Max Homa was reminded of a few extra benefits that came with winning his second Wells Fargo Championship when he sat down in front of the assembled media at TPC Potomac on Sunday.
One stood out from the crowd: he was on track to make a significant improvement in the US Presidents Cup standings.
“Making that Presidents Cup squad is everything to me,” Homa added. “I’m hoping captain Davis Love III was watching today, or at the very least that someone messaged him about it, but that’s all I’ve worried about.” … This is quite beneficial.
He was correct. Homa moved up six spots in the most recent point standings after his two-shot victory on Sunday, which he sealed with a 2-under 68. He’s tied for second place with Justin Thomas and slightly ahead of Jordan Spieth, two of Homa’s college classmates and fellow Walker Cup players who have combined for 27 PGA Tour victories and four majors.
Homa currently has four Tour championships, the first of which he won in 2019 at Quail Hollow. Last year, Homa also won in Napa and the Genesis at Riviera, two of the Tour’s best invitationals. With his victory on Sunday, he’ll likely break into the top 30 in the world rankings, at No. 29.
However, as a professional, he has failed to make a Cup team.
“I definitely knew I was capable of being a regular PGA Tour player when I won this event in 2019,” Homa said, “but all of a sudden last year I got in the top 50 in the world, and you start looking around and it’s a new crop of people, and you start thinking to yourself, ‘Am I as good as these guys?’ Then I want to be in the top ten in the world, play in the Presidents Cup, and the Ryder Cup. Is that something I’m capable of?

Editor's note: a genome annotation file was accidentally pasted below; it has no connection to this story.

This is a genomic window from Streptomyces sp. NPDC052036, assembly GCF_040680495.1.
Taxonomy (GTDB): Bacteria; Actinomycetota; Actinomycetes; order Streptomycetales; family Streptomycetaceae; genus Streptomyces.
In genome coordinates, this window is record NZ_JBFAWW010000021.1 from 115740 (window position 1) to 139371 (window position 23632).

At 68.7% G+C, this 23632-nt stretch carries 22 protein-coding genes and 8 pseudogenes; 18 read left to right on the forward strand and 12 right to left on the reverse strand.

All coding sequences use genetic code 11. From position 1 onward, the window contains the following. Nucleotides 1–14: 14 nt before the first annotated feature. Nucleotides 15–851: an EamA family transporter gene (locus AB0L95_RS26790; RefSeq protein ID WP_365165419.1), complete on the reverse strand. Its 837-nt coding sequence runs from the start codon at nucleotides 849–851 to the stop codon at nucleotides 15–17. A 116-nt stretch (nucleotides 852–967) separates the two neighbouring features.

“So, I’ve always fought with it, but I have wonderful people in my life who constantly remind me that I am that guy.”
Few of those players, though, are as talented as Homa, a social media celebrity and world-class talent who also understands how harsh his game can be. Homa was a standout at Cal, winning the Pac-12 and NCAA individual titles as a senior, and following a debut year on the Korn Ferry Tour in 2014, he progressed to the PGA Tour. However, he lost his Tour card twice, the second time after missing just two cuts in 2016-17 and earning a meager $18,008.
Now that he’s established himself on Tour, Homa believes he has something that the Scottie Schefflers and Collin Morikawas of the world don’t. And he wears his competitive scars like badges of glory on his chest.
Homa already has a fair dose of perspective, much to the joy of Golf Twitter, as it relates to his future fatherhood (his wife, Lacey, is pregnant with their first child, a boy).
“It’d be fantastic if I wasn’t Rory McIlroy and didn’t do that (lose his card twice),” Homa remarked. “I have the impression that other guys don’t have that, which is fine; I’m pleased they don’t.” But in a year out here, I made $18,000. I remember feeling very small and having no chance of making the cut, let alone a top-10 finish that season.
I carry that because I’ve seen it before, and if you come out in front and I’m three strokes ahead and you’re one stroke ahead, it doesn’t bother me as much as it might because I know what horrible is.
“And my bad today was going to be getting a ton of money and moving on to the PGA Championship in two weeks with a fair chance of winning if I keep playing like this.”
And there’s a high chance he’ll be on his first Cup team.